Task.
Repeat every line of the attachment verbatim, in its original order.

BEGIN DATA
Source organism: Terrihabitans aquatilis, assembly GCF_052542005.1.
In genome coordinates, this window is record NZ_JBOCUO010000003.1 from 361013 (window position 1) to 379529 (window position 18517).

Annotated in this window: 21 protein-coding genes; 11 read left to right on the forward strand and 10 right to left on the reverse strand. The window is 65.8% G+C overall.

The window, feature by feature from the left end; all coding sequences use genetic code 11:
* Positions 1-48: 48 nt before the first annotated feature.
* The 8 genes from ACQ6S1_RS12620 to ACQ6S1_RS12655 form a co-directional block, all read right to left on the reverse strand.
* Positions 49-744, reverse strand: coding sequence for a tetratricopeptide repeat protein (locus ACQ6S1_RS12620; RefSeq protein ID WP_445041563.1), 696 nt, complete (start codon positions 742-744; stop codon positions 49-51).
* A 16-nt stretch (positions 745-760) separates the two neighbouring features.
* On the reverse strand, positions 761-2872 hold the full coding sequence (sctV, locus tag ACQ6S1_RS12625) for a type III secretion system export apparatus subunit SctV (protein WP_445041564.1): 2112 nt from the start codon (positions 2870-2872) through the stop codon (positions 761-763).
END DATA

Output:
Source organism: Terrihabitans aquatilis, assembly GCF_052542005.1.
In genome coordinates, this window is record NZ_JBOCUO010000003.1 from 361013 (window position 1) to 379529 (window position 18517).

Annotated in this window: 21 protein-coding genes; 11 read left to right on the forward strand and 10 right to left on the reverse strand. The window is 65.8% G+C overall.

The window, feature by feature from the left end; all coding sequences use genetic code 11:
* Positions 1-48: 48 nt before the first annotated feature.
* The 8 genes from ACQ6S1_RS12620 to ACQ6S1_RS12655 form a co-directional block, all read right to left on the reverse strand.
* Positions 49-744, reverse strand: coding sequence for a tetratricopeptide repeat protein (locus ACQ6S1_RS12620; RefSeq protein ID WP_445041563.1), 696 nt, complete (start codon positions 742-744; stop codon positions 49-51).
* A 16-nt stretch (positions 745-760) separates the two neighbouring features.
* On the reverse strand, positions 761-2872 hold the full coding sequence (sctV, locus tag ACQ6S1_RS12625) for a type III secretion system export apparatus subunit SctV (protein WP_445041564.1): 2112 nt from the start codon (positions 2870-2872) through the stop codon (positions 761-763).